Seasonal changes in the density and species composition of the epifaunal echinoderms recorded from the southwestern Gulf of Mexico
The distribution and relative abundance of epifaunal echinoderms in the Southwestern region of the Gulf of Mexico based on 181 collections by the use of an Otter Trawl during different years are described. A total of 59 species were recorded, and represent the following five classes; Asteroidea 25 species, Ophiuroidea 15 species; Echinoidea 14 species, Crinoidea 4 species, and Holothuroidea 1 species. The most frequently encountered single species was Luidia clathrata found at 68 % of all the stations sampled. Furthermore, Astropecten nitidus Astropecten duplicatus, Mellita quienquiesperforata, Brissopsis atlantica, Brissopsis elongata, Astropecten articulatus, Luidia alternata, Comactinia meridionalis, Astropecten alligator, Astropecten cingulatus, Tethyaster grandis, and Clypeaster ravenelii, were species less abundant and frequent and accounted for 13% of the remaining percentage of the echinoderms collected and identified. The starfish Luidia clathrata was the largest species size collected on the Campeche Bank at 16 m depth. The highest seasonal density of the echinoderms was recorded in Autumn on carbonate substrate, whereas the highest species richness was found in summer. Rev. Biol. Trop. 56 (Suppl. 3): 297-310. Epub 2009 January 05.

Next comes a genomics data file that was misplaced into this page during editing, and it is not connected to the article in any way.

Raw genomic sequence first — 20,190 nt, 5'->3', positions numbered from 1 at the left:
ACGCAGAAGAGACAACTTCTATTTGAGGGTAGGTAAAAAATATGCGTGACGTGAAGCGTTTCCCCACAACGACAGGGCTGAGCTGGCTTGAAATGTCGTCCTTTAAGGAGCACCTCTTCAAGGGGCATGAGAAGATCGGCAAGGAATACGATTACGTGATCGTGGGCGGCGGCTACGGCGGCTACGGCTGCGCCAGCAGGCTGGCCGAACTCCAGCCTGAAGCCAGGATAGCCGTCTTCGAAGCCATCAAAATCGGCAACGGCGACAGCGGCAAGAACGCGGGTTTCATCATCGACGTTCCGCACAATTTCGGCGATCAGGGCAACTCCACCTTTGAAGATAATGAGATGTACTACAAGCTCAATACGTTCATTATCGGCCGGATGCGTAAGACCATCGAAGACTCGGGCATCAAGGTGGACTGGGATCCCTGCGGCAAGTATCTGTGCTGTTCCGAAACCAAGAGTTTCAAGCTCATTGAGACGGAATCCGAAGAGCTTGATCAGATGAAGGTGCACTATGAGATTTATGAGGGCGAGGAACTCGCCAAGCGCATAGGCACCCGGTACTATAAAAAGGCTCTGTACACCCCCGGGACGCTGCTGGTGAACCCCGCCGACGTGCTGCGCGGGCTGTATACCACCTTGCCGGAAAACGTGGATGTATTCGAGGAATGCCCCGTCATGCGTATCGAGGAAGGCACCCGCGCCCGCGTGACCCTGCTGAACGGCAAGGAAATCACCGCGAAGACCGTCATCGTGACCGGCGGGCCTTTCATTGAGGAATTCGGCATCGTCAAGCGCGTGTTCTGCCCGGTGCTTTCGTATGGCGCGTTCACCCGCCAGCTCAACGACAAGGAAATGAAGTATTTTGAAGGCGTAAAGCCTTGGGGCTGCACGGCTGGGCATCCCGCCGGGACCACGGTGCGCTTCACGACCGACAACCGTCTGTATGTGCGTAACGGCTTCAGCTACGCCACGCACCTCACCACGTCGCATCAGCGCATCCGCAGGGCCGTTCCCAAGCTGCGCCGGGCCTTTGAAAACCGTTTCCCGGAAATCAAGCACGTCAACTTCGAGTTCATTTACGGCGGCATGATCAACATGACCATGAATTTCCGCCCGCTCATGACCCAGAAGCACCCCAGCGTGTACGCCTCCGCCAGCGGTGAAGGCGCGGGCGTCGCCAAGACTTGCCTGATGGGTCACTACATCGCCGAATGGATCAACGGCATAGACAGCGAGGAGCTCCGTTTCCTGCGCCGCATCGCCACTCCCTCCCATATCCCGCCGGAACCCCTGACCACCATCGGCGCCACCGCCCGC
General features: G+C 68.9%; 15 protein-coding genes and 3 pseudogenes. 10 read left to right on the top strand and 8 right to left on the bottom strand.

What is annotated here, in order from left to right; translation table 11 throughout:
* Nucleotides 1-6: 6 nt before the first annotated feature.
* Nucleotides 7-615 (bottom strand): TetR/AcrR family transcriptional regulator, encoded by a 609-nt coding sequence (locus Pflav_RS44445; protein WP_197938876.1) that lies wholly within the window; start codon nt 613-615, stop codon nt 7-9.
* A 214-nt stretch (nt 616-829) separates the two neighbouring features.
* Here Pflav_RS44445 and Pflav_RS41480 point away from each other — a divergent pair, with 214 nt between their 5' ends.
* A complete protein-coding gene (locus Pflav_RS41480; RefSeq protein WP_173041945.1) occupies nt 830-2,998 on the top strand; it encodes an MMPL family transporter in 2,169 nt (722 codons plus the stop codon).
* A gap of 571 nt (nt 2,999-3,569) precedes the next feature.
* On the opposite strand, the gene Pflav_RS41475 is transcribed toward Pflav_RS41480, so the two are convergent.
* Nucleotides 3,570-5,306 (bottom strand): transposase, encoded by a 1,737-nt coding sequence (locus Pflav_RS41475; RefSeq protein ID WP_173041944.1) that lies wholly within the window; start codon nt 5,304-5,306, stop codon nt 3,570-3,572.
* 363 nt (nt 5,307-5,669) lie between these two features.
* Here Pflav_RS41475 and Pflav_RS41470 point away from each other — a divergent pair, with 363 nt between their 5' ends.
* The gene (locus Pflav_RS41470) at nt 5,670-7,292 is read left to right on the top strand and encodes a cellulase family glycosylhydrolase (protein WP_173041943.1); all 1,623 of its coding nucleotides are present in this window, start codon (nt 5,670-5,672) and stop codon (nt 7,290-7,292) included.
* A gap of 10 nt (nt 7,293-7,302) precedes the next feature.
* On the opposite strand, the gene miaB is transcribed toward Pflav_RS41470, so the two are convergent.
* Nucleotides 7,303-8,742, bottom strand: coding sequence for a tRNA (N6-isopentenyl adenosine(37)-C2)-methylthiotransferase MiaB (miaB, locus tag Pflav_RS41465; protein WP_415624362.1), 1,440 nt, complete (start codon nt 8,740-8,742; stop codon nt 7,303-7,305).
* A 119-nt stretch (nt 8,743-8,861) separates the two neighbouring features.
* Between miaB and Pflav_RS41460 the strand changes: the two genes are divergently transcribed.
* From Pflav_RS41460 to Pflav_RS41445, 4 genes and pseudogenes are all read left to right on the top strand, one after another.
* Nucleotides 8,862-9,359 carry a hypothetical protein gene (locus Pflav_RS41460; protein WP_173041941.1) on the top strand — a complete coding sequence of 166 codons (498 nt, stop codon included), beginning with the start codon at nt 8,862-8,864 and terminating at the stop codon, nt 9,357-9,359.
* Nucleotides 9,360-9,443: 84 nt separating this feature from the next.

Keywords: Echinoderms, Macrobenthic, Species Composition, Seasonal Distribution, Density, Southwestern Gulf of Mexico